Our nerves were getting a little frayed at this point after spending a somewhat sleepless night 6 feet from highway traffic, and it was now POURING rain. At 10:30 AM Anne returned to the state park’s office and called the AAA roadside assistance line. We have BCAA Plus with optional extended coverage to cover both the truck and trailer being towed up to 160 kilometers (100 miles). They got a hold of a towing company 50 miles away out of Willits, CA called Willits Tire Center, estimated arrival time 2-3 hours.
So, we waited and watched the rain continue to pour down heavily. No wonder the Redwood trees grow so big. One positive side of being stranded where we were was the proximity to The Peg House. Their food is terrific! We dined on homemade chili for supper and sampled the barbecued burgers for lunch the next day. Thumbs up.
The Cavalry Arrives!
4 1/2 hours later, no signs of tow trucks. 🙁 and the state park office was closed. I tried our cell phone once again, this time holding it right against our weBoost cell signal amplifier indoor antenna. It worked and we could get a few bars. Anne called AAA back, and they attempted to see what the hold-up was. But before they could find out in rolled the calvary, yay! Two trucks ready to tow!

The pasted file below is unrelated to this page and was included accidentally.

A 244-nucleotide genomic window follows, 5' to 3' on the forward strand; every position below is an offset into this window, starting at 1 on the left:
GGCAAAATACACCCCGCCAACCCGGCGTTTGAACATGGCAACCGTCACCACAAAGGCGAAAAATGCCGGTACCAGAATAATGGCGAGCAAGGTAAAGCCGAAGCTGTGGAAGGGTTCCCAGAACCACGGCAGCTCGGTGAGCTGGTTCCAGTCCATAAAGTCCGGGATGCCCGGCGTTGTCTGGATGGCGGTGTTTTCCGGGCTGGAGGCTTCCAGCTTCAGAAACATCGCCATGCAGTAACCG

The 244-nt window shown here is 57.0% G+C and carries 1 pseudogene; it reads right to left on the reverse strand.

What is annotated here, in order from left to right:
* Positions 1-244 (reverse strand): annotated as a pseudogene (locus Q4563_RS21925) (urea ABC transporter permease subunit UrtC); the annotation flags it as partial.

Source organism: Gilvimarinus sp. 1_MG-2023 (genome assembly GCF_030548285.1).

One was a heavy duty tow truck to handle Big Blue, and the other was a new Ford F350 dually with a fifth wheel hitch in the bed for our Cougar fiver. I felt sorry for the guys as the rain hadn’t let up and it was now getting dark. They took it in stride and quickly got both the truck and trailer hooked up. Our 1 ton dually pick up would go back to their shop for an estimate the next morning, and we and the fifth wheel would go to a nearby RV park, the Willits KOA. We are thankful they let Angie (our beagle) ride in the truck with us, saving her from I’m sure a harrowing journey inside the trailer.
A few hours later we were safely setup and drying out at the KOA. The next day the Willits Tire Center had Big Blue all fixed up. It turns out the problem was a failed mechanical fuel pump (aka lift pump). Total bill for the repair was only $250, what a relief.
We extended our stay at the KOA an extra day and drove the truck around to be sure everything was OK. Yesterday we towed 120 miles pulling some decent grades, and Big Blue performed top notch. Good power, no trouble lights, and no leaks. We are back on track.
Video Footage From Our Highway 101 RV Breakdown
We are grateful to the folks at Willits Tire Center especially Roger and Reese for taking care of us and repairing our truck quickly. Also thumbs up to the California Highway Patrol who stopped by on three separate occasions to make sure we were alright and if they could offer any assistance. The officers were most pleasant.
The stranding experience wasn’t fun but will now provide fodder for RV campfire stories down the road. I’m sure in time we’ll look back and get some laughs out of the whole ordeal. 🙂 Another adventure in our full-time RV journey.